Well you guys have given me two different perspectives. One being get a DZ block (And might not get my money out of it), number two take a small block and clone a 302. To me it would seem cloning would be the better option if a "non original motor" is not going to help the resale value would be the way to go...
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Dusk_Blue_Z
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« Reply #12 on: September 02, 2013, 09:44:05 PM »

The original engine for my car is long gone (I tracked it until 1977 though!), it blew up a year after my dad bought the car. So when we restored it, we built a non numbers 302 and I've had a blast with it.  I've been looking for a date code correct engine/block, but the prices are nuts. Instead, I've been doing what janobyte suggests, build a stout 302.

I feel a CE engine should be more valuable than a date code correct. When these engines blew up, they were usually replaced with CE ones, not date code correct DZ's. I know I'm in the minority with this thought, but feel it tracks the cars history much closer to what likely happened with these engines.
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1969 X77 01B 51 51 flat hood
69Z28-RS
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« Reply #13 on: September 02, 2013, 10:04:24 PM »

A correct 'CE' warranty replacement engine for any GM/Chevrolet car, is better than any other replacement engine possible (IMO) as far as "originality" is concerned.  It's NOT the factory original engine, but it's what the manufacturer did to 'correct a mfg deficiency'.. (which is what a warranty replacement does)...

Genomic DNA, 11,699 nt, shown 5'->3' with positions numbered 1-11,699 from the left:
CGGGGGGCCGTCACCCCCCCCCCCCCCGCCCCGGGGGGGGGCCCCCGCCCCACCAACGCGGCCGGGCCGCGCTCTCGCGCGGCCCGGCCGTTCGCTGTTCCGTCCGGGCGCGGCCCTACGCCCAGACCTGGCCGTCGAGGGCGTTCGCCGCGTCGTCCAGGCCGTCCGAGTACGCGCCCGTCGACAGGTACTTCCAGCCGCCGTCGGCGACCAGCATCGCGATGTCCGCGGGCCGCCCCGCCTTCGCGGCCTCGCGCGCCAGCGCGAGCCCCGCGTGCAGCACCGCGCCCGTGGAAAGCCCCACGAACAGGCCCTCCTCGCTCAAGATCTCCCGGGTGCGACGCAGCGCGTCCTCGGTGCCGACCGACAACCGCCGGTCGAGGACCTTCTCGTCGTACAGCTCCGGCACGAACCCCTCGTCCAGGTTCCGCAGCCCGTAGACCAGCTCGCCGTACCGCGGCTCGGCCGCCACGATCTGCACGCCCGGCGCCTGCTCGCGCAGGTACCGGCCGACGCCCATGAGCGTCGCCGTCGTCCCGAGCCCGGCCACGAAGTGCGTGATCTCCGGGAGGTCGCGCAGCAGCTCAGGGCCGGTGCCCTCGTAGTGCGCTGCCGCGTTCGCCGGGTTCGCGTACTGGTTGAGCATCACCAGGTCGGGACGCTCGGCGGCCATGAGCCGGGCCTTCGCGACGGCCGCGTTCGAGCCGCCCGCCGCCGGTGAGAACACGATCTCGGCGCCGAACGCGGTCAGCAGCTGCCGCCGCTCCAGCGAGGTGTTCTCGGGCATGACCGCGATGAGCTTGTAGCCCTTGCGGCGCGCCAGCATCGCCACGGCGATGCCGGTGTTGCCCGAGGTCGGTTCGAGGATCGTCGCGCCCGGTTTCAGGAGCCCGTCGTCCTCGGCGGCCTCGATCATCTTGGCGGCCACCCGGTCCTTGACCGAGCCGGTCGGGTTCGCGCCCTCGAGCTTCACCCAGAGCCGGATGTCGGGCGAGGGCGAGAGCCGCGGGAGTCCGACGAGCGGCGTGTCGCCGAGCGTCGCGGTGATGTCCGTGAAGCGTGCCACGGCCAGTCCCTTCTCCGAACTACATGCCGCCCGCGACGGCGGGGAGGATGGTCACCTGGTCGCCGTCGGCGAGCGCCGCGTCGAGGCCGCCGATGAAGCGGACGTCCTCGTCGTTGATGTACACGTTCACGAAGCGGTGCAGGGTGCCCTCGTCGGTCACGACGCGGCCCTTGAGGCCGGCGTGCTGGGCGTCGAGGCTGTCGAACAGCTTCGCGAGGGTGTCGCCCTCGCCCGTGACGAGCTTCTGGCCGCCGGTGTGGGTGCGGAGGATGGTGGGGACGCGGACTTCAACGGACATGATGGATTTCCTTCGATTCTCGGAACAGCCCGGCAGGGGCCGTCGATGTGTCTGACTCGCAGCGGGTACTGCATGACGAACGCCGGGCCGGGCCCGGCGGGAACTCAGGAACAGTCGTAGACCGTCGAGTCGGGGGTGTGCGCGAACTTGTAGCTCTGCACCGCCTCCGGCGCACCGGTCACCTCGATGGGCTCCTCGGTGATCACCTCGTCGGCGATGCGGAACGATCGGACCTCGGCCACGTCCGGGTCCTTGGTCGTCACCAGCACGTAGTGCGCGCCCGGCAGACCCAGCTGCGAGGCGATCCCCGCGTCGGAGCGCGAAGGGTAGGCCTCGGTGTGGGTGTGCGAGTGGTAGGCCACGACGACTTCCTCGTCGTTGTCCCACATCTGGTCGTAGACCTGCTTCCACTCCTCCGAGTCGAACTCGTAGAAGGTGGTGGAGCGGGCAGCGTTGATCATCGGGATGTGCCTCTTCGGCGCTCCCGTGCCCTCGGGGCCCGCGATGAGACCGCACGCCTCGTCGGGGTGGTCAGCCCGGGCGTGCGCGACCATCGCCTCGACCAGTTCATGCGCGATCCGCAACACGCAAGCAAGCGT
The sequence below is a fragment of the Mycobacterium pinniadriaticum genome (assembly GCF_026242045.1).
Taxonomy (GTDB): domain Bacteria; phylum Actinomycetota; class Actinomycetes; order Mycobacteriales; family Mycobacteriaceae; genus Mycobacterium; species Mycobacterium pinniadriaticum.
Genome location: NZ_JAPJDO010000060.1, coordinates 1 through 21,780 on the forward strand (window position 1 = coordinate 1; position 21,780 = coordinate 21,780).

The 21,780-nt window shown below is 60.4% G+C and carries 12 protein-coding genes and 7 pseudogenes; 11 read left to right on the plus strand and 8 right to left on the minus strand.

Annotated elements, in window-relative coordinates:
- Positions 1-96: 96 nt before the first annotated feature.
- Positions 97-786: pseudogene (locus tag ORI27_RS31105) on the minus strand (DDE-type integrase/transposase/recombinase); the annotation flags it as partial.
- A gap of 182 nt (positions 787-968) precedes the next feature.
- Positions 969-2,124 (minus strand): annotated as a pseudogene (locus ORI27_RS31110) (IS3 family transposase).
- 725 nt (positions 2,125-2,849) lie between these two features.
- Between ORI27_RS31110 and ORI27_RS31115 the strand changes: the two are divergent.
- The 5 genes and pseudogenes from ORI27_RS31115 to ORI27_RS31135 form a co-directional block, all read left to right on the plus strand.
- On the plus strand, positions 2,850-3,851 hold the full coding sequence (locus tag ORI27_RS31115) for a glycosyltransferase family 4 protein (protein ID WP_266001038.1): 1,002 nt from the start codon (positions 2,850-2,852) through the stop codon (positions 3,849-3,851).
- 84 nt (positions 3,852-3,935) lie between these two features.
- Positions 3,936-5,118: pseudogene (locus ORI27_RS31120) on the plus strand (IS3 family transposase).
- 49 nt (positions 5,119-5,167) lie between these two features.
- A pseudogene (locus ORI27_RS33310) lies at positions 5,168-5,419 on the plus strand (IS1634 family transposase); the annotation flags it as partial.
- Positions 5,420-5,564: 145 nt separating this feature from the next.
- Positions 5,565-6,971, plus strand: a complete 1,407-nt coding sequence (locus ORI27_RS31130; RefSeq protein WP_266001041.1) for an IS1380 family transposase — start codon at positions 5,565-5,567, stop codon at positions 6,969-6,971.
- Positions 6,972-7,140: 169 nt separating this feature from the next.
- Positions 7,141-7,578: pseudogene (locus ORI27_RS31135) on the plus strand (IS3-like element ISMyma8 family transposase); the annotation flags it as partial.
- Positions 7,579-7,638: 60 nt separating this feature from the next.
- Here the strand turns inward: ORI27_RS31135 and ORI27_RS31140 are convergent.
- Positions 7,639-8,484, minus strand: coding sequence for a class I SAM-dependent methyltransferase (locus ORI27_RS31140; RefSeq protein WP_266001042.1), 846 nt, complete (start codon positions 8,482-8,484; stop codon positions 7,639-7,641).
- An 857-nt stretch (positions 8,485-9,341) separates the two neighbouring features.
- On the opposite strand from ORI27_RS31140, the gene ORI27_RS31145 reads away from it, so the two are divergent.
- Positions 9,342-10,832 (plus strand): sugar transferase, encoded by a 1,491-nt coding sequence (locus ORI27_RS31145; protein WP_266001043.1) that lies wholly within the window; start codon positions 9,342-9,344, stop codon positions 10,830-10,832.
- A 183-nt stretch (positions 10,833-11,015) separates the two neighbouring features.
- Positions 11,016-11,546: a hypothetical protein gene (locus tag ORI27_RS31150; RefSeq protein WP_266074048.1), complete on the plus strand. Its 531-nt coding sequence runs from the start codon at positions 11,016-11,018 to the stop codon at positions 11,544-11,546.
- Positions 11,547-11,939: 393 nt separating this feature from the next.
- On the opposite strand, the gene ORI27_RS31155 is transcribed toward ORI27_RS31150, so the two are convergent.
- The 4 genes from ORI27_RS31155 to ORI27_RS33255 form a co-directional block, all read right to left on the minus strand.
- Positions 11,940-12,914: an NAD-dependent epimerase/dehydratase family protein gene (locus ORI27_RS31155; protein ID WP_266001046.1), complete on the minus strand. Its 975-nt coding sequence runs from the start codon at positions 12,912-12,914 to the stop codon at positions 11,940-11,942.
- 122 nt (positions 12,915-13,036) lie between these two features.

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Gary W.  /  69Z28-RS, 72 B 720 cowl console rosewood all tint
69 Corvette convertible, silver/black 350 hp,
60 Corvette white/red, 72 Corvette coupe (2), 
90 ZR1 red/red #246, 90 ZR1 white/gray #2466
72 El Camino, '55 Nomad, '57 Nomad, '57 B/A Sedan
BULLITT65
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« Reply #14 on: September 02, 2013, 10:40:06 PM »

From a buyers perspective, without any paperwork to show it as a factory replacement I am not sure that it would garner more money for the seller though. The only reason I state this is his original question is - what would help with the resale value of said car. Would a CE block installed in the same car without documentation, I would guess probably not, but most of this discussion is hypothetical.
 It would seem "cortez Z Gary" (69Z28) would prefer a date correct 302, AND since he would have fit into your category of a once potential buyer of a original 69 Z less the motor the question may be posed to him: Gary, How much more would you have paid for a closely dated nom block had it already been installed in your car?
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1969 garnet red Z/28 46k mile unrestored X77
Looking for 3192477 (front) spiral shocks 3192851 (rear) please
Looking for an original LOF soft ray windshield
Looking for original Delco side post negative battery cable part # 6297651AV